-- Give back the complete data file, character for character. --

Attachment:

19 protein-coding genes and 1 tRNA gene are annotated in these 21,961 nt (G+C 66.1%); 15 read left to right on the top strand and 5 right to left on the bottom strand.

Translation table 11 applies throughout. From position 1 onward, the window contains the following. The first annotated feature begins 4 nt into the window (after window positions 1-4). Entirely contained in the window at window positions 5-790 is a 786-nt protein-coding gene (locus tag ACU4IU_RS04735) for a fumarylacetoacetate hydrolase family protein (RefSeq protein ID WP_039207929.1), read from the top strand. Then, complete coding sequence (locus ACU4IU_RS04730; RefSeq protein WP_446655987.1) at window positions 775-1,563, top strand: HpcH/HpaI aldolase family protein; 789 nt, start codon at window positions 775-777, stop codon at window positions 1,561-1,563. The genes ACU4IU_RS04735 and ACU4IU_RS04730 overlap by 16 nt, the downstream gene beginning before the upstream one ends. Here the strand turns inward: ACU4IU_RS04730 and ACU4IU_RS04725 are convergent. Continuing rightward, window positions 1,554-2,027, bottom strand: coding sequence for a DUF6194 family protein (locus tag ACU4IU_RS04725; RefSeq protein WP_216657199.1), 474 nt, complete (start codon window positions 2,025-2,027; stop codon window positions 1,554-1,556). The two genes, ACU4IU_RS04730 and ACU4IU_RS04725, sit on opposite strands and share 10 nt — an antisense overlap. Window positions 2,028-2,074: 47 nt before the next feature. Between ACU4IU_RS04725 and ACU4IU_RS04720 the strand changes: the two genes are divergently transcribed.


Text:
19 protein-coding genes and 1 tRNA gene are annotated in these 21,961 nt (G+C 66.1%); 15 read left to right on the top strand and 5 right to left on the bottom strand.

Translation table 11 applies throughout. From position 1 onward, the window contains the following. The first annotated feature begins 4 nt into the window (after window positions 1-4). Entirely contained in the window at window positions 5-790 is a 786-nt protein-coding gene (locus tag ACU4IU_RS04735) for a fumarylacetoacetate hydrolase family protein (RefSeq protein ID WP_039207929.1), read from the top strand. Then, complete coding sequence (locus ACU4IU_RS04730; RefSeq protein WP_446655987.1) at window positions 775-1,563, top strand: HpcH/HpaI aldolase family protein; 789 nt, start codon at window positions 775-777, stop codon at window positions 1,561-1,563. The genes ACU4IU_RS04735 and ACU4IU_RS04730 overlap by 16 nt, the downstream gene beginning before the upstream one ends. Here the strand turns inward: ACU4IU_RS04730 and ACU4IU_RS04725 are convergent. Continuing rightward, window positions 1,554-2,027, bottom strand: coding sequence for a DUF6194 family protein (locus tag ACU4IU_RS04725; RefSeq protein WP_216657199.1), 474 nt, complete (start codon window positions 2,025-2,027; stop codon window positions 1,554-1,556). The two genes, ACU4IU_RS04730 and ACU4IU_RS04725, sit on opposite strands and share 10 nt — an antisense overlap. Window positions 2,028-2,074: 47 nt before the next feature. Between ACU4IU_RS04725 and ACU4IU_RS04720 the strand changes: the two genes are divergently transcribed.